Makar sankrati is also to honour and worship the river Saraswati, She is hindu goddess of learning and wisdom. All vedic learning is from the bank of the ancient river saraswati.

Yogini Shambhavi


The Winter Solstice is an important point of karmic reckoning, reflecting the influence of time, action and its consequences, in our whirlpools of worldly Maya.

The winter solstice is a very auspicious event in the Vedic calendar. It marks the beginning of a new cycle of time with corresponding rituals in the ancient Vedic system of fire worship. The winter solstice is a time at which we could say that the Sun or solar Godhead is reborn, reflecting the renewal of the Divine Self or inner Sun within us. The solar light is renewed and begins to lengthen once again ushering in another year.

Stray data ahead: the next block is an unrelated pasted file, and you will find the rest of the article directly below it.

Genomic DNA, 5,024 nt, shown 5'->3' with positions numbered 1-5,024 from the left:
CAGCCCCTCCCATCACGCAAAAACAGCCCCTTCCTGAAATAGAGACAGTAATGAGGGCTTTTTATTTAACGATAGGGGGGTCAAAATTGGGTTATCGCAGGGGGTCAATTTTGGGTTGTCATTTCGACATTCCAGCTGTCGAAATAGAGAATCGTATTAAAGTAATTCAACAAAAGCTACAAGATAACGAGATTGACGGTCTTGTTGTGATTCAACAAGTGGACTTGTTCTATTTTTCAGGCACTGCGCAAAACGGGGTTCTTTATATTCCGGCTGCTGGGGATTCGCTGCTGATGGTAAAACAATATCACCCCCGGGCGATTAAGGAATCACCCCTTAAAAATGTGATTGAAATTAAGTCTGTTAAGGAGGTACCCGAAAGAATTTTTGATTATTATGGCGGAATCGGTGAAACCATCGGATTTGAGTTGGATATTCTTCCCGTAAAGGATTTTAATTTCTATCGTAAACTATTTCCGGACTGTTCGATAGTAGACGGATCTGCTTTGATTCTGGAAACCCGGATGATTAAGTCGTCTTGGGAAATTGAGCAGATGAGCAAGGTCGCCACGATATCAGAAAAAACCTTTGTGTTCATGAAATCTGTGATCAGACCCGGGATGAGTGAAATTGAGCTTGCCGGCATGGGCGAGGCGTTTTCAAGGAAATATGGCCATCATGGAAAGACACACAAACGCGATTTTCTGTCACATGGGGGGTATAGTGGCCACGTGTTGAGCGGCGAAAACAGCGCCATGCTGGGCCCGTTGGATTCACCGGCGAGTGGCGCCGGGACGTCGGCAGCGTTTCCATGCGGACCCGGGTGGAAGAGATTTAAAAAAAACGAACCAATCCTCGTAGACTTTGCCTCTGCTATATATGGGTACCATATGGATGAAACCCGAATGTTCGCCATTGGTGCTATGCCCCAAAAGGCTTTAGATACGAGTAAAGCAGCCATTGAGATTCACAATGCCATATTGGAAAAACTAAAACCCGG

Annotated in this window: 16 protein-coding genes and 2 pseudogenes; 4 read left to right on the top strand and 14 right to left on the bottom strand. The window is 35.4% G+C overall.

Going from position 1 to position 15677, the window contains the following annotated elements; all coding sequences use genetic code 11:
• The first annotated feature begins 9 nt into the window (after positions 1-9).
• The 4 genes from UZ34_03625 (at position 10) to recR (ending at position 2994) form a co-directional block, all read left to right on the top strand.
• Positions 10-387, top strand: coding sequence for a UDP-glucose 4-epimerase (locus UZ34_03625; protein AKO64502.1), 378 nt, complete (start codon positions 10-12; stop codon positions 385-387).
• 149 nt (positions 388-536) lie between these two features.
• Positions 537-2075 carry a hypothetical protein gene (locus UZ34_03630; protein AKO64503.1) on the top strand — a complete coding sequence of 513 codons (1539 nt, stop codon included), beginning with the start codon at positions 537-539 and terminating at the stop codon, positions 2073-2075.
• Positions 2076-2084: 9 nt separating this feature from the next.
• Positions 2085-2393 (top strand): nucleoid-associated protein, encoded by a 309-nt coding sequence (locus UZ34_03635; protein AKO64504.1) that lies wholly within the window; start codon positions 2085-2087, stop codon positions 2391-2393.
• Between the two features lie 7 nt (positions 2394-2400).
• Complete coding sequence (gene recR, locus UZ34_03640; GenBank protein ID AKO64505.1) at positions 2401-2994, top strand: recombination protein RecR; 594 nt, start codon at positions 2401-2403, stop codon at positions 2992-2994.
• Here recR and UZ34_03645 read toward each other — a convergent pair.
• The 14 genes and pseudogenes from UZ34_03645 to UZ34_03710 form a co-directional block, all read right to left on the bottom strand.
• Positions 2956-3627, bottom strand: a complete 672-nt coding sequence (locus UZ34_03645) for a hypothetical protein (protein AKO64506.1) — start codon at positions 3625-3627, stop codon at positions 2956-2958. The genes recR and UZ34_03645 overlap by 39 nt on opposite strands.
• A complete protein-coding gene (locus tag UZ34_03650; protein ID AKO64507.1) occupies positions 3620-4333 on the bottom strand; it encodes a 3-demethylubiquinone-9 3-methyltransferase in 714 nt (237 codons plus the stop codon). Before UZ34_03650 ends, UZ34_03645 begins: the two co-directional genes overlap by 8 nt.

In Vedic Astrology, the winter solstice is the first day of Uttarayana, the Sun’s six month journey northward. In the Mahabharata Bhimsa prolonged his death until the winter solstice so he could die in the auspicious time of Uttarayana.

The Winter Solstice, the sacried period of Uttarayana lures the soul to travel the path of deep searching. The Poornima (Full moon) after the solstice is a pivotal point to reconcile with the deeper self, literally shaking up one’s thoughts and aspirations which may have been blocked our conscious lifestyle. Only when we muster up courage to steer through the dark can we experience the light of dawn.